A regenerative cartilage model for drug screening applications

New treatments for osteoarthritis have been limited by the lack cartilage tissue models that can accurately represent the in vivo environment needed for screening new treatments for therapeutic potential. A new 3D model for cartilage tissue has the potential to enable high-throughput screening, that can help identify treatment candidates with a higher chance of therapeutic success.

Professor Alicia El Haj and Dr Nicola Foster at the University of Birmingham are developing a new 3D model of cartilage tissue that can be used to test new treatments for osteoarthritis. Osteoarthritis is a degenerative joint disease that results from the breakdown of cartilage and is one of the leading debilitating diseases within the adult population. Damaged cartilage has limited capacity for self-repair, so there is an urgent need for new drugs and therapies that can delay the progression of osteoarthritis. At the moment, screening assays for new treatments are carried out in the lab using a single layer of cartilage cells. This 2D model does not accurately represent the cartilage structure and associated support cells that work together in the tissue microenvironment of a living joint. Therefore, many of the seemingly promising treatments identified using traditional assays in the lab do not lead to treatments that can be translated to the clinic for treating osteoarthritis.

The researchers have developed a 3D regenerative model of cartilage which maintains both mature and progenitor cells that make up cartilage in an arrangement that is spatially organised. The team then showed that this model could be transferred to a 96-well plate format, which is needed for screening candidate drugs in high-throughput assays. The model system allows the researchers to screen for new treatments that can induce the formation of cartilage.

The researchers are now exploring ways to scale-up this 3D model with liquid handling systems and automated imaging techniques so they can increase its throughput. The new 3D model is an exciting platform that holds great potential for high-throughput screening to identify drugs that can induce the formation of new cartilage, which can then be used to treat osteoarthritis.

The fate of lung stem cells: a 3D model for screening new drugs

Failure to repair damage to lung epithelia can lead to severe lung disease, and once this happens, there are no treatment options to reverse the damage or repair lung function. Activating stem cells in lung epithelium offers a promising approach for developing new therapies to tackle this problem but requires a deeper understanding of how cell fate decisions are regulated in airway epithelium.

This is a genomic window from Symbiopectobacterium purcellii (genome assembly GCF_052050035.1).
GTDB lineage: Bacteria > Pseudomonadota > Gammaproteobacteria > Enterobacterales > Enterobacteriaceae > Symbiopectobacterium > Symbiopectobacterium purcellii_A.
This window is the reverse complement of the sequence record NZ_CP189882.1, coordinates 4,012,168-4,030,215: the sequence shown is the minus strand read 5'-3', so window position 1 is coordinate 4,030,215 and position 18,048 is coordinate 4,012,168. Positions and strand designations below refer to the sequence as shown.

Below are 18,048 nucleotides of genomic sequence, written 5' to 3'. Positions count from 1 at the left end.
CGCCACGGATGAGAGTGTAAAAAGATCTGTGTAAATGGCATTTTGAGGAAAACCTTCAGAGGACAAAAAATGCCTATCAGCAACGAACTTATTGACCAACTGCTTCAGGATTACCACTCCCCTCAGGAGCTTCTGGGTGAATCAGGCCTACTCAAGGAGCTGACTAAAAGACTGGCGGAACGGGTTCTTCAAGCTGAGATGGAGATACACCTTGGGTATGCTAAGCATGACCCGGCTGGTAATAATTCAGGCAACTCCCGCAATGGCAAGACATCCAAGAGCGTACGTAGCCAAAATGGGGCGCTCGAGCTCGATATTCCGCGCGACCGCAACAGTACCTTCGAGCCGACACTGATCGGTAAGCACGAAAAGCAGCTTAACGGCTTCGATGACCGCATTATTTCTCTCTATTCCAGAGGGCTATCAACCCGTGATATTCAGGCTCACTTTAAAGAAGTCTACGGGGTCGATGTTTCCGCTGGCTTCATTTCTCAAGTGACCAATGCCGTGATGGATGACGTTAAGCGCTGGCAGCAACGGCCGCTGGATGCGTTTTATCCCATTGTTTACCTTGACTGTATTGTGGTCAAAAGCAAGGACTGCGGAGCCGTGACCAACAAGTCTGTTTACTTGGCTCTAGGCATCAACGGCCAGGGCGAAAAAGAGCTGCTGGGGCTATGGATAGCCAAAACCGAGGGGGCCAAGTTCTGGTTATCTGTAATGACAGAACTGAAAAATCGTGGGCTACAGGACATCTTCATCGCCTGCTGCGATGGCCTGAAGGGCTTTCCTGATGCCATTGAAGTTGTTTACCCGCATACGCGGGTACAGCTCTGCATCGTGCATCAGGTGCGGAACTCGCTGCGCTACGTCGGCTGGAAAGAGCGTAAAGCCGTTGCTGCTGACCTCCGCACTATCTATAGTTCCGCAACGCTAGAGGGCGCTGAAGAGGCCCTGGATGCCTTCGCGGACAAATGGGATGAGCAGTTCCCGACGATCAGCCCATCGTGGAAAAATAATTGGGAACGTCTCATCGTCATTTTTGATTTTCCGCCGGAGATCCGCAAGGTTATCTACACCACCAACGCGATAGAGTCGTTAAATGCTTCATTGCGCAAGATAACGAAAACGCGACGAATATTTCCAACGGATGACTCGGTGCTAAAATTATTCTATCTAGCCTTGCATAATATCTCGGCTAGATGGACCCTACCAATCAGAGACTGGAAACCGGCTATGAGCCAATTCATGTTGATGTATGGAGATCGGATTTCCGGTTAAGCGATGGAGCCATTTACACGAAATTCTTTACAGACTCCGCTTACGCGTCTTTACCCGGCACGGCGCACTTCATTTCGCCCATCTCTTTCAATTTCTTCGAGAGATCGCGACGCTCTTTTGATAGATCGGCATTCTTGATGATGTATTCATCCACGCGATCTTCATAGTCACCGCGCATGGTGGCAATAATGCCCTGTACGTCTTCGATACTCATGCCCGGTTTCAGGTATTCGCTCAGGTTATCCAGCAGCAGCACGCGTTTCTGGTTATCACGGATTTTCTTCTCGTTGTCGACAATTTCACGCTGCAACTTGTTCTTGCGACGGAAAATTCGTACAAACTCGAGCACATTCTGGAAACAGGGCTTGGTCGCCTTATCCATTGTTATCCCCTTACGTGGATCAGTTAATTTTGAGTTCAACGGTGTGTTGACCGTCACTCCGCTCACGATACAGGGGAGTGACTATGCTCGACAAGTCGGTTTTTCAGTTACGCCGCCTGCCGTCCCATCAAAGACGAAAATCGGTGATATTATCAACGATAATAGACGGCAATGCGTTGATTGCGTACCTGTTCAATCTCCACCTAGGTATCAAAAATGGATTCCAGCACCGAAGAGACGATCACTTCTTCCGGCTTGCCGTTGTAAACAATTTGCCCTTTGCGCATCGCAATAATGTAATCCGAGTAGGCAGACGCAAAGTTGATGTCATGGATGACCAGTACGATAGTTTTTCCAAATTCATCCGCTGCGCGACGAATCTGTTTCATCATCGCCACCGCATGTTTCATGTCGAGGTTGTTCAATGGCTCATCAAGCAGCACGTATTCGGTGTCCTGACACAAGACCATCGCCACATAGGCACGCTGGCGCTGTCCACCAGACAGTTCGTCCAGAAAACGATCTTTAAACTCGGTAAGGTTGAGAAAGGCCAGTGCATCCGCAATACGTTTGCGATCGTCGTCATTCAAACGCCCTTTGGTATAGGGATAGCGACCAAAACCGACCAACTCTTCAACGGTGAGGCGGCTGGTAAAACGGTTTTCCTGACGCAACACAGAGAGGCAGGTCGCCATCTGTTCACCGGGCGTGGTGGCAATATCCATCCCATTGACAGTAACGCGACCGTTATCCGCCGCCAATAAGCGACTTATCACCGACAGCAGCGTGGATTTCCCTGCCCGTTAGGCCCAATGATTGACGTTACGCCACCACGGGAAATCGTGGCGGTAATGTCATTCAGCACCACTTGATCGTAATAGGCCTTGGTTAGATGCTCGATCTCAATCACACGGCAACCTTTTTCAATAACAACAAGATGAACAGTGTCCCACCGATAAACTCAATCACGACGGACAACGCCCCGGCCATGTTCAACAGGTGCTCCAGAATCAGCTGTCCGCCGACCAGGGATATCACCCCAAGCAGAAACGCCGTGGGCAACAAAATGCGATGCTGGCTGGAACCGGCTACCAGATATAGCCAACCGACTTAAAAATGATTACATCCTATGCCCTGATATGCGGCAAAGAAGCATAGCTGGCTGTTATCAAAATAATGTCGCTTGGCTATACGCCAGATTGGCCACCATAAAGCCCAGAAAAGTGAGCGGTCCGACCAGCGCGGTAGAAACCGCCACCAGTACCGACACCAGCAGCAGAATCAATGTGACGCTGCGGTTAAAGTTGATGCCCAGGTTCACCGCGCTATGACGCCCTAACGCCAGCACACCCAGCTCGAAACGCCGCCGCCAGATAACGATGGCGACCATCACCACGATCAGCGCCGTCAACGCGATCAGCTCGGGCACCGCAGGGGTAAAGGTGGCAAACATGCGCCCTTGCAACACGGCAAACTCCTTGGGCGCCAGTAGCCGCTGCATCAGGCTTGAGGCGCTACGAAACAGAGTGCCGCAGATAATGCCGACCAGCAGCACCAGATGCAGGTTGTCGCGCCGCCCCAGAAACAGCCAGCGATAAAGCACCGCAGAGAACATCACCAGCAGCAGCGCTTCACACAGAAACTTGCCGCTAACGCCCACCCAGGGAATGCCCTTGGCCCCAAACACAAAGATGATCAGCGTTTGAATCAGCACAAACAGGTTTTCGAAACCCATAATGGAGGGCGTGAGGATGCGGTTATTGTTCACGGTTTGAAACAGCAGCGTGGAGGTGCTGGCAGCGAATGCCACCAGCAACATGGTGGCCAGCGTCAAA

Professor Sam Janes, Dr Yuki Ishii and Jessica Orr are developing 3D lung organoids that contain different cell types that make up lung epithelium tissue. These lung organoids will help the team study epithelial stem cell growth and differentiation under conditions that more closely resemble a living lung. Understanding what type of cell a stem cell will eventually differentiate into, and how this process could be manipulated using the right biochemical signals at the right time, is key to harnessing the power of stem cells to repair damaged tissue.

The team have already established a lab protocol for monitoring cell fate decisions in a 2D assay using a reporter gene system where differentiated cells can be identified and counted. They are now working on transferring this reporter gene system to the 3D lung organoids, so that the team can detect cell differentiation and understand the mechanisms that regulate it. Once this system is established, the team will use the lung organoids in a drug screen with 2,000 FDA-approved compounds, so that any positive hits (i.e. drugs that promote the differentiation of a lung stem cell into new lung epithelium cell) can be accelerated to the clinic.

These lung organoids will provide a valuable tool for identifying different drugs that can regulate stem cells in the lungs. This knowledge in turn can be applied for treating damaged lungs, for example a promising drug identified through this assay could repair damaged lung tissue by inducing stem cells to differentiate into new lung epithelial cells.

Case studies written by Dr Buddhini Samarasinghe, Science Writer, MRC

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